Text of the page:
- Business Tips. Many content creators look to monetize their content and earn a living doing what they love, so I provide tips and strategies to get them on their way.
- Wellness Tips. My core belief is that productivity is all about becoming more balanced people and creators. Here, I make posts about self-care and mental wellness to emphasize that these things support our productivity.
- Personal Stories. A big part of my brand is, well, me! This is where I post updates, essays, and things in my life that I want to share with my readers. This just adds an extra layer of connection with my audience since I am a solo creator and not a team.
Guide questions for creating content buckets
Do you now understand how content buckets help not only you as a creator for organizing your work but also helping your audience know what to expect from you next?
So now it's time to create your own content bucket and get more clarity on your future posts.
Check out these guide questions to help you determine your own 3-5 content buckets:
- What is my audience searching for right now?
- What are specific themes in my niche that I talk about more than others?
- How would my audience group my individual topic ideas together? (If you already have a ton of individual post ideas, this is a great mental exercise to help you identify your content buckets based on patterns or related themes!)
Tools for your workflow: building a content plan
Here are my favorite free tools that help me build a content plan. I'll also quickly walk you through how I set up my content buckets on each.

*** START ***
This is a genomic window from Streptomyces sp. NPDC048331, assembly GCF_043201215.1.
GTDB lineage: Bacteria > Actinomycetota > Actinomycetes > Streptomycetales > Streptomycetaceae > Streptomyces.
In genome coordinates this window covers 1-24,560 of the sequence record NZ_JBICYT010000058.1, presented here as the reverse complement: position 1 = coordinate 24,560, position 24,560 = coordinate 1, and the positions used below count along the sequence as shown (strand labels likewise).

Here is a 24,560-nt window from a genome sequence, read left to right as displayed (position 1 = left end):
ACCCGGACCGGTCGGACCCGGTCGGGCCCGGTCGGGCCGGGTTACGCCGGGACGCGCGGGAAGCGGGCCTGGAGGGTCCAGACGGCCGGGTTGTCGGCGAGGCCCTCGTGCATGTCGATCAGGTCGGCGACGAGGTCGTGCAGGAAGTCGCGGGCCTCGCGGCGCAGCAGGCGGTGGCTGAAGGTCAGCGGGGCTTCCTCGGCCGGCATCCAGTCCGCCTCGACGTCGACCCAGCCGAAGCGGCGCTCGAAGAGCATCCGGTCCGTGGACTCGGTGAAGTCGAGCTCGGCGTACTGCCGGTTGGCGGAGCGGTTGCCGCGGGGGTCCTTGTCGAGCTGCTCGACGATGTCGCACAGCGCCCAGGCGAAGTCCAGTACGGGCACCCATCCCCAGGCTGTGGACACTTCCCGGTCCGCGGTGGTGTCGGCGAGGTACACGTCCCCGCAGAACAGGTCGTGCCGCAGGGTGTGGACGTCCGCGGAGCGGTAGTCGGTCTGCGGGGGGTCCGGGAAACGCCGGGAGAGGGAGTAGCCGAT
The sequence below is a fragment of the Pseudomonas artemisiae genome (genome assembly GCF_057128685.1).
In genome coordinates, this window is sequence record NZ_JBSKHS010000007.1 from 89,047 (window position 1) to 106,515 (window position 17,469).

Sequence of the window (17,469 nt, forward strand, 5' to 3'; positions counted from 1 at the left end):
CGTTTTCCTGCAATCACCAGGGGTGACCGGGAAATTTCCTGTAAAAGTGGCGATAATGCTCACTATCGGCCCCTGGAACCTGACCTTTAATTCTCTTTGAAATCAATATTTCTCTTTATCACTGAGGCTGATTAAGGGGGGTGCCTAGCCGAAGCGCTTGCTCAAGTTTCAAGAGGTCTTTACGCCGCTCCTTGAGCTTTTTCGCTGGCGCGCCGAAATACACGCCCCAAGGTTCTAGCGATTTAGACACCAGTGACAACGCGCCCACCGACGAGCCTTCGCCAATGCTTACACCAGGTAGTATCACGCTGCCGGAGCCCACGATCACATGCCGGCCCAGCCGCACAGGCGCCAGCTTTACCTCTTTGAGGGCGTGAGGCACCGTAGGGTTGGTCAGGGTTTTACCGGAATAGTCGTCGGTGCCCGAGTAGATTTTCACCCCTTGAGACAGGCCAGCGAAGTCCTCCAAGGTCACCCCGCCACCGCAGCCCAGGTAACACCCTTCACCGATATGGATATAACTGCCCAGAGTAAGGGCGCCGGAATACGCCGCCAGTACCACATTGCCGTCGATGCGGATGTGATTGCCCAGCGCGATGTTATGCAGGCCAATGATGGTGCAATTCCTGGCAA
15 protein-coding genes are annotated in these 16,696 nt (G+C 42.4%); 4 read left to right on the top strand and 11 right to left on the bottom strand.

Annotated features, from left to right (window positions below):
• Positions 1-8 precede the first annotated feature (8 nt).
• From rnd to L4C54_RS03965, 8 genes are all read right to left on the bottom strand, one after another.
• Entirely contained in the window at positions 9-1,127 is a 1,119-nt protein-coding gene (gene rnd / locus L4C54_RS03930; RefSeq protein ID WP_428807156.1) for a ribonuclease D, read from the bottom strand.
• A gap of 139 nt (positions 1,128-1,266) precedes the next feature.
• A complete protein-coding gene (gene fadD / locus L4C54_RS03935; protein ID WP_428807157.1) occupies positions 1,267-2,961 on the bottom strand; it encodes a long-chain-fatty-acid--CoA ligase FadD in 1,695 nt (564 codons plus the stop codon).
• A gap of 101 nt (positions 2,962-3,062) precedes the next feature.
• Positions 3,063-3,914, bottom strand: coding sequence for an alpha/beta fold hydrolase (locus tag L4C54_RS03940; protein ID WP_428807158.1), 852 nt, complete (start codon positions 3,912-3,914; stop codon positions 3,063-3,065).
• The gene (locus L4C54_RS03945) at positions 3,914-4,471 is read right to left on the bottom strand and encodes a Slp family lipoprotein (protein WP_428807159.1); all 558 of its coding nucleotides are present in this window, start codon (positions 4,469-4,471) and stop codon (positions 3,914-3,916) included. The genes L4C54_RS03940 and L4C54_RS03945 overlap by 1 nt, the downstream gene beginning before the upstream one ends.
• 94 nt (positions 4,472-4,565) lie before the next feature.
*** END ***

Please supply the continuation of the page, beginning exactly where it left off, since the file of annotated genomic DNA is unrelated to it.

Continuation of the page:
On Trello, I use Labels for my content buckets. I love that each one has a bright color that makes it easy to remember what each one means.
Trello Tip: The keyboard shortcuts for assigning Labels (or your content buckets) to cards is using "l" + a number 1 through 0 on your number pad.
On Notion, I default to Boards for anything content planning. Create a new board list, add your first block/card, click the three dots, then use the Status property to add your content buckets. I usually rename this as Bucket or Category for easy reference later.
Optionally, click on a block/card, then Add a property > Property Type > choose either Status or Multi-select. The status lets you assign only one content bucket, while multi-select allows you to assign more than one bucket to a post, if you have overlaps.
Displaying your content buckets for your audience
Depending on which platform you create content on, you might be able to visibly share your content buckets for your audience to see.
If you're a fellow WordPress blogger like yours truly, your Post Categories are the easy way to create these content buckets and organize individual posts.
I like to create a dedicated group of buttons, like I showed before, on my homepage. But I also currently keep them as dropdown options on my main navigation menu.
On YouTube, create some Playlists that compile different kinds of videos together. This is a great way to show new channel visitors what they can expect from you, instead of just seeing a laundry list of your most recent uploads.
Here's how I do that on my YouTube channel:
Step 3. Do a brain dump of topics for each bucket
We've come to one my favorite steps in this guide: doing a brain dump!
Since you already have a clear understanding of who your audience is, your chosen niche, and the more narrowed-down groups of topics you want to create content about, it's time to actually make specific posts.
If you followed my recommended Trello or Notion setup for your content planning—as seen above in Step 2—then here's what I recommend you do.
- Create a column or list called Brain Dump. (Or really, call it anything you want!)
- Type out as many specific topics or working headlines you want to create content on. They don't have to be perfect or fleshed-out in any way. Make sure one card only contains one post idea.
- When you're done, label each card (or post idea) under the specific content bucket or buckets they belong to.